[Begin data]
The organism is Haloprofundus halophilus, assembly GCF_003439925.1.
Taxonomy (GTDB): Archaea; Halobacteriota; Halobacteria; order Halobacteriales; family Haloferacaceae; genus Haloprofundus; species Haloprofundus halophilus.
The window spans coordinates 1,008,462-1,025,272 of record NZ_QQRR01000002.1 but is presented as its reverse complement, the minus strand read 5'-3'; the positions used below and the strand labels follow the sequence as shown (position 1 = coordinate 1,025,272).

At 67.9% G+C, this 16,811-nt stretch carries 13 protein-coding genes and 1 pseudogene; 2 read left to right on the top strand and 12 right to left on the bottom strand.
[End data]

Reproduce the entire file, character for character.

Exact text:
The organism is Haloprofundus halophilus, assembly GCF_003439925.1.
Taxonomy (GTDB): Archaea; Halobacteriota; Halobacteria; order Halobacteriales; family Haloferacaceae; genus Haloprofundus; species Haloprofundus halophilus.
The window spans coordinates 1,008,462-1,025,272 of record NZ_QQRR01000002.1 but is presented as its reverse complement, the minus strand read 5'-3'; the positions used below and the strand labels follow the sequence as shown (position 1 = coordinate 1,025,272).

At 67.9% G+C, this 16,811-nt stretch carries 13 protein-coding genes and 1 pseudogene; 2 read left to right on the top strand and 12 right to left on the bottom strand.